Reform in the UAE
"But the United States can enhance the evolution of this customized Dubai model by advocating worker's rights, press freedom, and government transparency. Progress in these areas will further Dubai's economic growth in the short term and possibly ignite a more participatory political system in the longer term. Recent events—including a rare protest by laborers near the rising Burj Dubai, a forum on UAE press freedom organized by Emirati students, and the increasing size and influence of the local blogosphere—suggest there is an opening to begin addressing these sensitive areas."
Along the same lines I was struck by the fact that a crackdown following the expiration of an amnesty on illegal workers will involve enforcement at the corporate level. I suspect this shows that the UAE government sees this as another plank in the Emiratization agenda, creating mechanisms by which they can eventually restrict the number of guest workers and force companies to hire locals.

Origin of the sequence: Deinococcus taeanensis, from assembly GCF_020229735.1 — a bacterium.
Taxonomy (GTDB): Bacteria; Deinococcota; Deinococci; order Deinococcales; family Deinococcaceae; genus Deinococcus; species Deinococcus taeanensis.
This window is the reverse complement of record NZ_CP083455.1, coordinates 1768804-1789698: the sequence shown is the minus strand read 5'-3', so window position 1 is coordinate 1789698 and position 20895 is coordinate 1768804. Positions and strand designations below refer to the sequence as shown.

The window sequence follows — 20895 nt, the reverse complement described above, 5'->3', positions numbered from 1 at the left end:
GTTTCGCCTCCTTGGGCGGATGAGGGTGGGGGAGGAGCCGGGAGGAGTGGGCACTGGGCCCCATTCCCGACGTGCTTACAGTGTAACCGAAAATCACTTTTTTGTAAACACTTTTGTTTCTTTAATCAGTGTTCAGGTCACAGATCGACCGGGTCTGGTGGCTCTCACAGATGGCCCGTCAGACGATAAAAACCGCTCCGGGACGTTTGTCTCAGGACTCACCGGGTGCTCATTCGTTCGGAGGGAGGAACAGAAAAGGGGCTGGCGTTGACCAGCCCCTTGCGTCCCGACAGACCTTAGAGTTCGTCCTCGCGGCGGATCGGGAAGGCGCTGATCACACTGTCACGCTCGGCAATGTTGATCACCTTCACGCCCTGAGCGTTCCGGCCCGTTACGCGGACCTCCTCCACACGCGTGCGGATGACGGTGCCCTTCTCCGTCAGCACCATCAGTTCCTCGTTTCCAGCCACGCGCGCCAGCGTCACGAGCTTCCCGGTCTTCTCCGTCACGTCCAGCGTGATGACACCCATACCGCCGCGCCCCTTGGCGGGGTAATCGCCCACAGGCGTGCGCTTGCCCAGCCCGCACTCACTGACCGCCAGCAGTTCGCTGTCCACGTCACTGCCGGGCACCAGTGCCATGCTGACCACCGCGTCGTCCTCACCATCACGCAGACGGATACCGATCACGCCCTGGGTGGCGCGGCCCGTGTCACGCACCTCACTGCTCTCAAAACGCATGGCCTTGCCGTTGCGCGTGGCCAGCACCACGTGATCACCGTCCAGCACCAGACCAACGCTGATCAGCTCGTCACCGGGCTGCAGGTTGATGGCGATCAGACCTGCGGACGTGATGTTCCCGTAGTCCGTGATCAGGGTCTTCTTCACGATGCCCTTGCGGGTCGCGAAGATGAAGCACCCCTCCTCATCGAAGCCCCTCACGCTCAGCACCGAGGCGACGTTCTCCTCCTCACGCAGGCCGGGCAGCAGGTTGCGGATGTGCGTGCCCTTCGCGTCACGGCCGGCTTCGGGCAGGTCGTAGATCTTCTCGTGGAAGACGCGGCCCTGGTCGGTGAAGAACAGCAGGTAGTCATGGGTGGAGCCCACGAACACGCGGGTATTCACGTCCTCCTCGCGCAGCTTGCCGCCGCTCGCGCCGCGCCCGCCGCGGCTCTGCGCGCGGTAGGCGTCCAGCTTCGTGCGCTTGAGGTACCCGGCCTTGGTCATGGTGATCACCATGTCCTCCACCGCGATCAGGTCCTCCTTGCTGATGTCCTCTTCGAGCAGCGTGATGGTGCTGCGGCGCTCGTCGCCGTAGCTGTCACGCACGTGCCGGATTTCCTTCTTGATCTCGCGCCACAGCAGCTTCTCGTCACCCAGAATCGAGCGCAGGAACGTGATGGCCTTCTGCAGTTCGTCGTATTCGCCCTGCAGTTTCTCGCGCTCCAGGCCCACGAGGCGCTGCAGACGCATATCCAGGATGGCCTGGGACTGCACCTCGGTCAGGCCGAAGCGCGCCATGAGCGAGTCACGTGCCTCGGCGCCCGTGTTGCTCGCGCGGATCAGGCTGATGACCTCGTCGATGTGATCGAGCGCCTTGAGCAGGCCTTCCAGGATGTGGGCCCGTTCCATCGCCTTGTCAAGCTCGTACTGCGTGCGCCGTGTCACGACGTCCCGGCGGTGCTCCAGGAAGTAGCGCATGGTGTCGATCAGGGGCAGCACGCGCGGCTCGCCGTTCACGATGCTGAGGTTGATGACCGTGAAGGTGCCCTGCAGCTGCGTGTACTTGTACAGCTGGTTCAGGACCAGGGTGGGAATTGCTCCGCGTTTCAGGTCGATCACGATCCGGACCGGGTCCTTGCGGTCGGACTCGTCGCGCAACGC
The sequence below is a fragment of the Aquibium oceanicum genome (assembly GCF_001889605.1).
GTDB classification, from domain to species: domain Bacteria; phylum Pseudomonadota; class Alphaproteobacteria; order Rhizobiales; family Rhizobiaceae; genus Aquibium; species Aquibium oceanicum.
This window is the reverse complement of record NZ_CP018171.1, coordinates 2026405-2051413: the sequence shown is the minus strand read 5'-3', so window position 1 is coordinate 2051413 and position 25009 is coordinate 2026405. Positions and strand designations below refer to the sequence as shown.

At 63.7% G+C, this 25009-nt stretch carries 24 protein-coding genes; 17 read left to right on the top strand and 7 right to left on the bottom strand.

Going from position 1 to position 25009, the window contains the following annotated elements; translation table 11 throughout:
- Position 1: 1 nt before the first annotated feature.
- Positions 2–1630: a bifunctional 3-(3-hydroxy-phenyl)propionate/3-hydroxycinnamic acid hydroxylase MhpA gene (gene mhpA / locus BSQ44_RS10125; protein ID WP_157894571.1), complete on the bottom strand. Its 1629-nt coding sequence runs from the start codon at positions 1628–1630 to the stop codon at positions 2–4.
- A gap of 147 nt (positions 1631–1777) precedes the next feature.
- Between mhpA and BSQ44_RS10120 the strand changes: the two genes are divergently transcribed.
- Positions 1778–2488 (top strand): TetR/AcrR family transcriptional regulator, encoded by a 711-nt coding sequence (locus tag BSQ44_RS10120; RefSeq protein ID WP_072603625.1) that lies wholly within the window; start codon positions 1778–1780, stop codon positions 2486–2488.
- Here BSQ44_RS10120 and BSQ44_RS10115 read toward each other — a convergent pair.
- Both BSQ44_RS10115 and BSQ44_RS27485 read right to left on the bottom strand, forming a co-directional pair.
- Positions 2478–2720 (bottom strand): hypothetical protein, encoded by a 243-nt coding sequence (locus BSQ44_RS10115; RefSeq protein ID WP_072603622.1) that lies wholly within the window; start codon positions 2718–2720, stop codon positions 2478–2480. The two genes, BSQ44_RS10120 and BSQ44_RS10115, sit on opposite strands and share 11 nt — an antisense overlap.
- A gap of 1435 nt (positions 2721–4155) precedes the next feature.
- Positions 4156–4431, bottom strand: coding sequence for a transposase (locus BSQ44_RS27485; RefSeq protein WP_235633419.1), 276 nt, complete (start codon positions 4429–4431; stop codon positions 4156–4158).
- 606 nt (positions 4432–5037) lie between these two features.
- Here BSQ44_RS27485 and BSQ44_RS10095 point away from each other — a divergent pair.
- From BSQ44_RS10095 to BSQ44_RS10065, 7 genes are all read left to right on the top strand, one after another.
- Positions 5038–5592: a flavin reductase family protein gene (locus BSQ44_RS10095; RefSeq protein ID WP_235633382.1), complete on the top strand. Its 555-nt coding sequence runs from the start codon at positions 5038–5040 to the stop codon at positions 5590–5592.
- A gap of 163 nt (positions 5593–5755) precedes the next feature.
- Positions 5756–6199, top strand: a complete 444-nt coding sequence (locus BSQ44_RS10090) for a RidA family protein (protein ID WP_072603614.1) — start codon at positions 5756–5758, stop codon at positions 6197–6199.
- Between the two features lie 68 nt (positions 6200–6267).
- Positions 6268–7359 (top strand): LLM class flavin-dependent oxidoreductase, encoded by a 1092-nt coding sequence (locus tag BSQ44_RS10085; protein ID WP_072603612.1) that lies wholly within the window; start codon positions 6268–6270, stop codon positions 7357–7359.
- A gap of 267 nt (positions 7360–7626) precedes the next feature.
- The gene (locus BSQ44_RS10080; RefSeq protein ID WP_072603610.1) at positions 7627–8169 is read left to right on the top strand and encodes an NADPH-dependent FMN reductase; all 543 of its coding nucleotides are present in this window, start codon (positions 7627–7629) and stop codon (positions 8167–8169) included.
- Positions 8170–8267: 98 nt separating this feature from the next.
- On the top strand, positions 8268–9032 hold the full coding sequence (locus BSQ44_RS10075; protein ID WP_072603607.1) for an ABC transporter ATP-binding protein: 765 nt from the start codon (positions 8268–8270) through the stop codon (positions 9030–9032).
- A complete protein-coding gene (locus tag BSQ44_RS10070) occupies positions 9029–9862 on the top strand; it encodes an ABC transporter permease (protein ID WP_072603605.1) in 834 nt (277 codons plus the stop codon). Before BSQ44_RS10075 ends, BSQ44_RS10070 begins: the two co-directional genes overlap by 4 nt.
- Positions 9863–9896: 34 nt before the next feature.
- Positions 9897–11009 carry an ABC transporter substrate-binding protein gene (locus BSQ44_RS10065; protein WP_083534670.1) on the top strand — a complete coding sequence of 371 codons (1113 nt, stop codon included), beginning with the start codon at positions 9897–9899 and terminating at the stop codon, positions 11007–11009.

(Crossposted to American Footprints)
Labels: United Arab Emirates